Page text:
“Mick needs to know what he’s going to do tomorrow. Me, I’m just happy to wake up and see who’s hanging around. Mick’s rock, I’m roll.” – Keith Richards
I have posted before about my fascination with the Rolling Stones, specifically the period they spent living in France as tax exiles from Britain making Exile On Main Street, surely one of the greatest rock records of all time. Stones In Exile, directed by Stephen Kijak and released in 2010, explores this period with archive footage and photographs, and voiceover interviews with the cast of characters in the present day.
The film starts with a motley assortment of modern musicians and singers talking about the Stones and Exile On Main Street. When I saw Sheryl Crow, Benicio Del Toro and Will i Am onscreen my heart sank – “please don’t let this be uninformed lesser-talented artists whose opinions I have no interest in waxing lyrical about the Stones and their influence.” But strangely these interviews merely bookend the film and it would have been a lot better without this incongruous inclusion.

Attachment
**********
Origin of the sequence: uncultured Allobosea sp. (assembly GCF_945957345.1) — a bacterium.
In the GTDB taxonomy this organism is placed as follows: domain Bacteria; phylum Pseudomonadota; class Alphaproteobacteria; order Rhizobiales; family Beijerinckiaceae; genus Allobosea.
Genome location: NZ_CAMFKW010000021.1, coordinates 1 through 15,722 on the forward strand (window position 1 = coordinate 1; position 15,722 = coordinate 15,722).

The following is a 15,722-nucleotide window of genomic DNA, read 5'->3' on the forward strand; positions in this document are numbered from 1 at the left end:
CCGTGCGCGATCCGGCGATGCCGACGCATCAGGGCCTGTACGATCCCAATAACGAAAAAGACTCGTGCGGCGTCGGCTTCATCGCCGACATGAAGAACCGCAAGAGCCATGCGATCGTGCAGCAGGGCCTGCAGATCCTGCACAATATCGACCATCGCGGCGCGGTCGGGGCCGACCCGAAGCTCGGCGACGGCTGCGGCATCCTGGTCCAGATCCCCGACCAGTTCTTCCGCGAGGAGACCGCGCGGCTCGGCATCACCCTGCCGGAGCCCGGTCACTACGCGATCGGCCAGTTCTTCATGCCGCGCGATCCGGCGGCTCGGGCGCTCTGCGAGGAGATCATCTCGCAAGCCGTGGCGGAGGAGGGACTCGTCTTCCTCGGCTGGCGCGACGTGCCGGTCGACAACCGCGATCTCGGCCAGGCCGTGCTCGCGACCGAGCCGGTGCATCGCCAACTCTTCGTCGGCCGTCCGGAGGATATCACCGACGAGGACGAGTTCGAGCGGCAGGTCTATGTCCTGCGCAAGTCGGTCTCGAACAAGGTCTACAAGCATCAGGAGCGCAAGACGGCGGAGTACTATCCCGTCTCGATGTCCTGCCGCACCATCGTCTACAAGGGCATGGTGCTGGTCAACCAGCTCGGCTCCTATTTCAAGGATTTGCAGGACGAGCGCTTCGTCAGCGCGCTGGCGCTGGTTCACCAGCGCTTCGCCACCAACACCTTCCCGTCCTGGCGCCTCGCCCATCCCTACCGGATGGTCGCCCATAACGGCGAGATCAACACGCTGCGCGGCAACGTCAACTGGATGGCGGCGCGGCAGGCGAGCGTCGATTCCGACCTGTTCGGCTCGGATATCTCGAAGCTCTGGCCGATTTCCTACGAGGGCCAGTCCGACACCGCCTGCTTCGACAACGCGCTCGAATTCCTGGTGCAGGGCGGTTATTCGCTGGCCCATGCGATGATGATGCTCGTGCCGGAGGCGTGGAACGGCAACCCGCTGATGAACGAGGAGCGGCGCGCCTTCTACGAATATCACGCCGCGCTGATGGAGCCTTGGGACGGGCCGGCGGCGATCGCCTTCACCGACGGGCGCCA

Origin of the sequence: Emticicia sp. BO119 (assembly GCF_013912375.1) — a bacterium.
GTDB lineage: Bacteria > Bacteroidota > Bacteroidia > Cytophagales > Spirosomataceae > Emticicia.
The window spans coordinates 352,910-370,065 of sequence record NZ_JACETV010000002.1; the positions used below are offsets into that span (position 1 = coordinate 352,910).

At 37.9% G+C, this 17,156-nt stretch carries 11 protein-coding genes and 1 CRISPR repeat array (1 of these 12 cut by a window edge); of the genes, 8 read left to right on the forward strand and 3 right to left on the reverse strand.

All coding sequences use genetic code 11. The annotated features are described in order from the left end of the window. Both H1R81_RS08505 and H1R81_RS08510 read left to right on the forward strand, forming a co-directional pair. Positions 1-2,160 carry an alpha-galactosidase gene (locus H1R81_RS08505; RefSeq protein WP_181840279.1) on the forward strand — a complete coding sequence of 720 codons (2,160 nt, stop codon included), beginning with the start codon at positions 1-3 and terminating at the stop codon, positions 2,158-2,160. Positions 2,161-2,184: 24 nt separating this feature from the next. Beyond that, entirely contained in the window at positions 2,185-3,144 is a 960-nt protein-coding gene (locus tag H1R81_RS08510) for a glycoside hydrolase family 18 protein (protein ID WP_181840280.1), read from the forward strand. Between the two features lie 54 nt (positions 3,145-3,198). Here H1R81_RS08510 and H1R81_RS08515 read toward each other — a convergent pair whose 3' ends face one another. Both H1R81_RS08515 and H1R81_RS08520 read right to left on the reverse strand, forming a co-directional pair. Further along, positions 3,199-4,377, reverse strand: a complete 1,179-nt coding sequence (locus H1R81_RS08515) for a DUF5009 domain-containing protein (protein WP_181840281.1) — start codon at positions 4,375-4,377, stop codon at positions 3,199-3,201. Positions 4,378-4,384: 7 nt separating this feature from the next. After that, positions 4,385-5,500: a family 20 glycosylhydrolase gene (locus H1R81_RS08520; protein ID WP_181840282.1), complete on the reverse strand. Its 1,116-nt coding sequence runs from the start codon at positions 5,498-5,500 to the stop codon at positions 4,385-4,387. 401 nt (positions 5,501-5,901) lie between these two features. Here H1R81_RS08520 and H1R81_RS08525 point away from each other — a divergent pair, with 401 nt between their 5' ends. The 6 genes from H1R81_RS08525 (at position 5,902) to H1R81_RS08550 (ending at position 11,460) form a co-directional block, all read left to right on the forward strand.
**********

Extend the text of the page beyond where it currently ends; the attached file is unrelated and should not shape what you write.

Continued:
The real meat of the story is told by the members of the band and their entourage at the time: Anita Pallenberg, saxophonist Bobby Keys, photographer Dominique Tarle, label man Marshall Chess, engineer Andy Johns, and many more. The documentary captures the hedonistic and intensely creative atmosphere at Villa Nellcôte, the house that Richards rented near Villefranche-sur-Mer which became the recording studio for the duration of that summer in 1971. The band would commute to the villa from their various locations around the south of France and stay there for days, recording in the basement. The interviews with Richards and Jagger give great insight into their creative process at the time. Most songs started out as a loose jamming session and the band would often work for days before they turned into a recognisable song. On the floors above them the party went on, people dropping in and out, drug use open and rampant, alcohol ubiquitous, a haze of hash smoke hanging over everyone.
Stones in Exile is only an hour long and yet it is comprehensive and gives a real insight into a time in rock history that has been extensively mythologised, however the dark side of this period has been somewhat glossed over in the documentary. Hard drugs are mentioned but the toll they took on Richards and Pallenberg in particular is not explored fully. I guess you’d need a much longer documentary for that plus the controlling hand of Mick Jagger would have to be absent.
If you have any interest in the Stones, in this particular album, or just in rock music generally, this is a must see documentary.